DWM’s Allocation Approach
I was asked last year by an institutional client on how we invest for dividends but at the same time seek growth when we make investment decisions. It’s a good question and I wanted to bring it back as a reminder.
Both Growth and Dividends
When we invest, we could purely seek dividend-oriented assets. That would cause us to lean towards certain sectors to a point where we would have excess concentration in those areas. We could have a high dividend-oriented portfolio just investing in utilities and energy stocks, but can you imagine what the growth footprint would look like?
For that reason, we try to have a mix of sectors within a portfolio strategy to allow us to achieve growth and a dividend stream of income to help reduce volatility. The amount of dividend exposure in a portfolio strategy depends directly on the investment strategy chosen by an investor.
In dividend focused strategies, there may be some positions that will pay no dividends because we believe they provide an opportunity for growth. Likewise, in growth-oriented portfolios, we may include some dividend positions in order to reduce potential volatility in the portfolio strategy.
We think this is a prudent way to invest in a highly volatile investment environment.
Remember, some positions may have a dual purpose as well. Here’s what I mean by this statement.
As we invest in a position, it may have a particular use within a portfolio strategy (focused on growth or dividends or both). Some positions we may consider to be 75% growth focused and some will be 25% dividend focused as we build the portfolio. The converse may be true as well.
We make these calculations to make sure we have the right mix to allow us to try to capture as much upside as possible while still providing some focus on risk mitigation. We do this on an individual basis as we insert assets into the overall allocation.
Constructing a portfolio is not quite as simple as many people think. One not only needs to look at the allocation but every individual asset and its role in the allocation. That’s true portfolio management and that’s what we do for you as a member of the DWM client family.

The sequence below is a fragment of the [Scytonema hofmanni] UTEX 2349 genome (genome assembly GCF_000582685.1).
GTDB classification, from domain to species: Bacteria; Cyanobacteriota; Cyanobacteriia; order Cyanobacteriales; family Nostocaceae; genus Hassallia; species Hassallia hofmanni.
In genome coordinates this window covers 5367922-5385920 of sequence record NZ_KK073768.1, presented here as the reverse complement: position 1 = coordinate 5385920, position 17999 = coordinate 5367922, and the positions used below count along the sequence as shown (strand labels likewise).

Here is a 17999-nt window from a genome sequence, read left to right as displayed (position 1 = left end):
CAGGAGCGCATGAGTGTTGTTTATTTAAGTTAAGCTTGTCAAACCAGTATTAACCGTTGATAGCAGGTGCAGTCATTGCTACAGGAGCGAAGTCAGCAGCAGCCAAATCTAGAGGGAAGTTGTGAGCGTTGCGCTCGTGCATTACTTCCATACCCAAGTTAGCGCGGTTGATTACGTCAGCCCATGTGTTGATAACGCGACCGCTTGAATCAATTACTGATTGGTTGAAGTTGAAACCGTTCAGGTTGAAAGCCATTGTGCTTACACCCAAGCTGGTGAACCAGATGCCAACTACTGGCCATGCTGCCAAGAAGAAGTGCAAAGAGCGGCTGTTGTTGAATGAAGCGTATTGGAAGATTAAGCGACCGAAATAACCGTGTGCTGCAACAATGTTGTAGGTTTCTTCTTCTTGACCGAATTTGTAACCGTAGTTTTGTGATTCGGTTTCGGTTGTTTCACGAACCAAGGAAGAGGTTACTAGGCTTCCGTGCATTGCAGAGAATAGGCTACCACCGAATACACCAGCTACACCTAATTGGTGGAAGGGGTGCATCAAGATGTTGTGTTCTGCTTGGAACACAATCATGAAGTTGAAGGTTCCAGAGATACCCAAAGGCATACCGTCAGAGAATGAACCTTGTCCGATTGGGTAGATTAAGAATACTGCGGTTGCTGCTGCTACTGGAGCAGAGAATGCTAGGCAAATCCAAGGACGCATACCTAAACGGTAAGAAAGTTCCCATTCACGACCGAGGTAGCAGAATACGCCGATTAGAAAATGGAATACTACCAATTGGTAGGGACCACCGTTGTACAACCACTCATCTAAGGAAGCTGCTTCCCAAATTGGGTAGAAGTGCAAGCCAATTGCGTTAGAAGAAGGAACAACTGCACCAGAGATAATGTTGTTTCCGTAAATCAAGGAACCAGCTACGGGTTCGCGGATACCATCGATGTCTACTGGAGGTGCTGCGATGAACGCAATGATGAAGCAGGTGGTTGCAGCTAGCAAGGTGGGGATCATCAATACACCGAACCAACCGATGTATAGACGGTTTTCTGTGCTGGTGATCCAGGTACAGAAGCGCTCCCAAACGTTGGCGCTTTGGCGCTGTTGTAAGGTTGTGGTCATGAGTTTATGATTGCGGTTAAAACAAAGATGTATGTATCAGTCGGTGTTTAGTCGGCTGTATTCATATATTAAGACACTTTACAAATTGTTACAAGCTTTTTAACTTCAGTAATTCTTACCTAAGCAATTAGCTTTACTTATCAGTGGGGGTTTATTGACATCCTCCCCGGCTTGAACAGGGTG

If you’re curious how your portfolio is positioned, feel free to reach out to us and we can share with you what part of your portfolio is focused on dividends and what part is focused on growth.
An institutional investor is a company or organization that invests money on behalf of clients or members. Hedge funds, mutual funds, pension funds and endowments are examples of institutional investors. Institutional investors are considered savvier than the average investor and are often subject to less regulatory oversight.
Destination Wealth Management constructs portfolios and investment objectives based on asset allocation principles coupled with tactical adjustments. The firm employs research analysts with significant experience to conduct asset and economic research. DWM allocation philosophy will adjust based on market conditions and economic environment. Allocations are not static and will adjust as needed. These strategies may not be suitable for all investors. For additional information and disclosures, please refer to Adviser’s Form ADV Part 2A.
An “asset allocation” is the decision of how much to invest in each investment category or asset class. While allocations to multiple asset classes can provide diversification and reduce risk, risk cannot be completely eliminated with diversification. There is no guarantee that the listed allocations will eliminate risk, reduce your current exposure to risk or manage your exposure to risk in a way that is tolerable for you. Diversification does not guarantee against experiencing investment losses. There is no guarantee of a specific return or dollar value. Capital loss or gain may result from the purchase of any asset. Investment strategies implemented by DWM are susceptible to market fluctuations and have the potential for investment loss.